“If we want to protect our investments and our community, we should be leaders and not followers in taking action.”
Frost noted that every weather event is now a product of a climate system where global warming “loads the dice” for extreme weather, though in different ways for different types of extreme weather. While the Intergovernmental Panel on Climate Change recently concluded that it is “virtually certain” that hot days will become hotter and “likely” that extreme precipitation events will continue to increase worldwide, there is less scientific consensus about the impact of global warming on events such as tornadoes.
“Extreme weather is happening, it is causing very serious problems, and global warming increases the likelihood that we’ll see even more extreme weather in the future,” said Frost. “Carbon pollution from our power plants, cars and trucks is fueling global warming, and so tackling global warming demands that we cut emissions of carbon pollution from those sources.”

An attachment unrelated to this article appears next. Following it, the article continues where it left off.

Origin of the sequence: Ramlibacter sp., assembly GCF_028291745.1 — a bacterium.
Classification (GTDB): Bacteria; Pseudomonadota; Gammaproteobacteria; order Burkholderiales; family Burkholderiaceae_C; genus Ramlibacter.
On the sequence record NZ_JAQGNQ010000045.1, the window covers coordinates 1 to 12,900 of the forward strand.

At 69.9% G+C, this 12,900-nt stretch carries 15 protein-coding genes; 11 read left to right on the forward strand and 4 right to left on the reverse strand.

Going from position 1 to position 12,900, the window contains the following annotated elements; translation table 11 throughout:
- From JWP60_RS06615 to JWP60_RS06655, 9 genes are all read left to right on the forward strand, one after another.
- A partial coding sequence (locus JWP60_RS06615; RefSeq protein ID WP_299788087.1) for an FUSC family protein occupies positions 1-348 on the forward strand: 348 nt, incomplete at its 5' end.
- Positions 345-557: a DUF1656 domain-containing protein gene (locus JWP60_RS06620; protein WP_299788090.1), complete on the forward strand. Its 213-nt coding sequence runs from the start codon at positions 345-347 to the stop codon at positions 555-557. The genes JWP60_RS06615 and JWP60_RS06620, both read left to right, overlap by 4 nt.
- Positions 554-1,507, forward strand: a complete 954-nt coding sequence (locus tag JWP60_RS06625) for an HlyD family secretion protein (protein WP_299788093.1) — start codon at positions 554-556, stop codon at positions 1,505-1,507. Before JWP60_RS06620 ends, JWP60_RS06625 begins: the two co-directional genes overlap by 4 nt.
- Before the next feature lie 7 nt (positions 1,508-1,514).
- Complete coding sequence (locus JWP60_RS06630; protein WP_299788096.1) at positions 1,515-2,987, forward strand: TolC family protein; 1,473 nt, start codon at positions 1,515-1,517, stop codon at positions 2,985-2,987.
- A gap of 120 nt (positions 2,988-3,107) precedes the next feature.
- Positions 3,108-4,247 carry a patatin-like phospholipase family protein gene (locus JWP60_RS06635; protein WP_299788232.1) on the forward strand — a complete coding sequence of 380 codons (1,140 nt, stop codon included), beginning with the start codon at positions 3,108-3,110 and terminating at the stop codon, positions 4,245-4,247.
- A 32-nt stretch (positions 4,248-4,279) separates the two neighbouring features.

Environment Virginia Research & Policy Center called on decision-makers at the local, state and federal level to cut carbon pollution by expanding efforts to clean up the largest sources of pollution, shifting to clean, renewable energy, using less energy overall, and avoiding new dirty energy projects that make the carbon pollution problem even worse.
The report was released as the Obama administration is considering whether to approve construction of the Keystone XL tar sands pipeline and is developing carbon pollution limits for power plants—the largest single source of the carbon pollution that is fueling global warming.
“Between the millions of Americans who have spoken in support of strong action to address global warming, and the threat that extreme weather poses to our communities and future generations, we desperately need the president to follow his recent strong statements on global warming with equally strong action,” said Frost. “We urge President Obama to finish implementing strong limits on carbon pollution for power plants, and to reject the dangerous Keystone XL tar sands pipeline.”